It’s good for you to insist that your teens tell you where they will be and who they will be with; that’s within the limits of normal, cautious parenting. It would not be within normal limits to insist that a neurotypical teenager is always attended by an adult, however. Grounding from privileges can be an age-appropriate consequence for missing curfew or lying, but not for saying a four-letter word when talking to friends. One tip for deciding whether to discipline teens is to consider first whether the transgression is really worth standing your ground on. In some cases, the answer will be yes, and in other cases, you’ll decide that it’s not worth punishing over. Maybe a simple discussion will suffice.

#4 You Give Them Too Much Freedom

On the other hand, not having any boundaries or consequences can cause your teenager to think that you don’t care about their welfare. It also gives them too much freedom to explore activities that are unhealthy or downright dangerous. For example, if you have a laissez-faire attitude about teens using drugs, it’s not a stretch to think that your teenager might think it’s perfectly fine to do so. Alternatively, they might think that you don’t care enough about their welfare to stop them from doing harmful things.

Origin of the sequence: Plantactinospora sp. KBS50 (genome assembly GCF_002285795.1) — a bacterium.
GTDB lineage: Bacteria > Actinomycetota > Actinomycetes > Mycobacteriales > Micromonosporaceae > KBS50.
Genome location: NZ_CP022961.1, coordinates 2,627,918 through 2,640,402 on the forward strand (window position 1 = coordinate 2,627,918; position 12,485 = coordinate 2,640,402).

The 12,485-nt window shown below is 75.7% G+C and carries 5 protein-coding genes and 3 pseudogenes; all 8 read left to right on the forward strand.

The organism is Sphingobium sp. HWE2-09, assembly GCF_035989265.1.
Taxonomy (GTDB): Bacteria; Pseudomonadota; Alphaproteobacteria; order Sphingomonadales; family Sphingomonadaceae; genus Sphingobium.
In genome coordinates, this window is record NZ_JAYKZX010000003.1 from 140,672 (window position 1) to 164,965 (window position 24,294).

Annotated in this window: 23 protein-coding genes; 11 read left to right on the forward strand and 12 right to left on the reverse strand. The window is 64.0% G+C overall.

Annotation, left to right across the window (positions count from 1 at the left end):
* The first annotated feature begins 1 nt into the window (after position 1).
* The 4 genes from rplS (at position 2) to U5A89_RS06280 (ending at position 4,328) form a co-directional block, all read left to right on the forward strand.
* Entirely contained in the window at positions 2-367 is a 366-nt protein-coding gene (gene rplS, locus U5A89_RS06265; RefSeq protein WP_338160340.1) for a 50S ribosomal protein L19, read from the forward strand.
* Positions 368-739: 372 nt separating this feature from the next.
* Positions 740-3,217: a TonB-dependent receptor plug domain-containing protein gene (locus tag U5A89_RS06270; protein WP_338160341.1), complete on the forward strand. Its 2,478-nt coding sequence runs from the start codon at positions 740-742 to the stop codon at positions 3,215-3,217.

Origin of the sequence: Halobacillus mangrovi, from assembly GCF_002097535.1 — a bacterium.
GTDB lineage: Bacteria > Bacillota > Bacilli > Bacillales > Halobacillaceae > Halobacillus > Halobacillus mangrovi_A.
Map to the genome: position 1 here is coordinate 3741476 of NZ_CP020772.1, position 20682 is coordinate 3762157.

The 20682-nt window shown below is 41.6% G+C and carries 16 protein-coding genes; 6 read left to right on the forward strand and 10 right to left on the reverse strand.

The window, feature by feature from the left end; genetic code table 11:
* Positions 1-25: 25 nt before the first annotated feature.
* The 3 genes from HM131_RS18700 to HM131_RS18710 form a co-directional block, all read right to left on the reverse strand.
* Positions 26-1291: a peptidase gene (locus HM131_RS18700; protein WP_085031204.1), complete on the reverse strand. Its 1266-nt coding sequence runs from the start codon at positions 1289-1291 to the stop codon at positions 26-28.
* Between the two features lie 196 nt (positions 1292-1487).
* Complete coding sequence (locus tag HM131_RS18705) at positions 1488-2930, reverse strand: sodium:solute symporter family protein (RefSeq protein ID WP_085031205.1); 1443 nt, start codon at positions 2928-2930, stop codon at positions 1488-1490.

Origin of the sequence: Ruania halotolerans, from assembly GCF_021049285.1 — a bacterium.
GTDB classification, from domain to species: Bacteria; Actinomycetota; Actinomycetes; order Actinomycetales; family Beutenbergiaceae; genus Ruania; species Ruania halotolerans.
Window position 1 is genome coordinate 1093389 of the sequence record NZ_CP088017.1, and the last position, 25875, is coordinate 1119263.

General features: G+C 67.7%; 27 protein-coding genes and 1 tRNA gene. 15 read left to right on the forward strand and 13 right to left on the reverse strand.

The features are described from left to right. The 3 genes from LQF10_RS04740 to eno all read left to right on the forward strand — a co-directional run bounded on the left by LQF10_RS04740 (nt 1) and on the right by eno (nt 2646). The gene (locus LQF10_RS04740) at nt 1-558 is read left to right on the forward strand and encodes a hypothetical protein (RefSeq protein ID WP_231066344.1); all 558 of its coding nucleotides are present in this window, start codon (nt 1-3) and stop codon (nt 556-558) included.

Keep in mind that many times, teens are relieved when their parents say no to something that is obviously dangerous or inappropriate. For example, if your teen’s friends invite him or her to an activity that makes your child uncomfortable, knowing that you will say no can be a relief. Don’t be afraid to set appropriate boundaries and to stick to them.

#5 You Don’t Know What’s Important to Your Teen

Another common way that parents can drive their teens away is to be inattentive. It’s easy to be distracted when your teen needs to talk; you have the pressures of work, home, and the rest of your family pressing on you from all directions. It’s important to take the time to focus on your teenager, though. If your teen feels that you don’t care and that you don’t understand what’s important to him or her, they’re likely to seek emotional support elsewhere, and this might lead to shutting you out.

Parenting during the teen years is difficult, and it can take a careful balance to figure out how much attention your teenager needs. Having a heart-to-heart talk about it can help. Also, carve out time each week to spend one-on-one with your teenager and really listen to his or her words and body language. Let your teen know if you have concerns about your relationship and see what they say. You can also go to a family counselor, who can mediate discussions that are difficult to have. Don’t be afraid to call in a professional to help you better relate to your teen, as it might set the stage for how your relationship will go for the rest of your life.